But Continuum knew that the data was not telling them the full story. They knew that, in order to develop engaging products for this group, they had to understand more about the core motivations of these people. They had to understand about their deeper needs and what truly motivated them.
They knew a lot about these customers but recognised that they did not know these customers. They knew who they were and what they did but not why they did what they did. At this point, they understood their customers as excel spreadsheets, pie charts and data points. They did not understand the customers as people and individuals making (not always rational) decisions in a particular emotional, social and cultural context.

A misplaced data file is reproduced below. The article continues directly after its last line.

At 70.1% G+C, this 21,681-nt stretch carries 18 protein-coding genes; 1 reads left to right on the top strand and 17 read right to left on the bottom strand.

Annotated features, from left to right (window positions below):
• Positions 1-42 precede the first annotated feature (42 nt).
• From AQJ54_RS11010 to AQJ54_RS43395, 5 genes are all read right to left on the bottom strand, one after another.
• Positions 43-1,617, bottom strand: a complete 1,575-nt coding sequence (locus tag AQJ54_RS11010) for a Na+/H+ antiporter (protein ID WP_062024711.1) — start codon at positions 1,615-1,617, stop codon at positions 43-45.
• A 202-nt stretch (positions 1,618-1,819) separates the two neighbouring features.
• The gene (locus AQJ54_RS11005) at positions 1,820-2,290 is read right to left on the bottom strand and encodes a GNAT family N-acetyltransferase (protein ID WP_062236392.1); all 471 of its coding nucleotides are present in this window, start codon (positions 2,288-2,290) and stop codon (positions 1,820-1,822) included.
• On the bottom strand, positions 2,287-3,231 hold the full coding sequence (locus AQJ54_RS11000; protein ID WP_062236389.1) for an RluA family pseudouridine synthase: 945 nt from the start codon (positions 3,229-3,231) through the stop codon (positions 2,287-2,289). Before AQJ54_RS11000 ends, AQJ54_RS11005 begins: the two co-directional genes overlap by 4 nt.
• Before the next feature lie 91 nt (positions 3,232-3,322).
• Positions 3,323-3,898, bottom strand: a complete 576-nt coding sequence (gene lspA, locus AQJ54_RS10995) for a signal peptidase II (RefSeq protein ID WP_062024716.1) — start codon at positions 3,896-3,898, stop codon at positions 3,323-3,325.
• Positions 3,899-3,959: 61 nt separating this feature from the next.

Now, in the absence of attempting to answer the ‘why’, conventional thinking about the data might have led to an obvious, logical next step. There is a plethora of information and articles describing the increased purchasing power of historically lower income city dwellers in all emerging markets. Conventional thinking goes that as they have been able to secure better paid jobs, they have started to spend their additional disposable income on more aspirational items like televisions and other technology. These items are status symbols and a sign of material progression in their lives. Based on this insight, we can probably all think of the specific marketing and product development activity which could be developed on the back of this insight.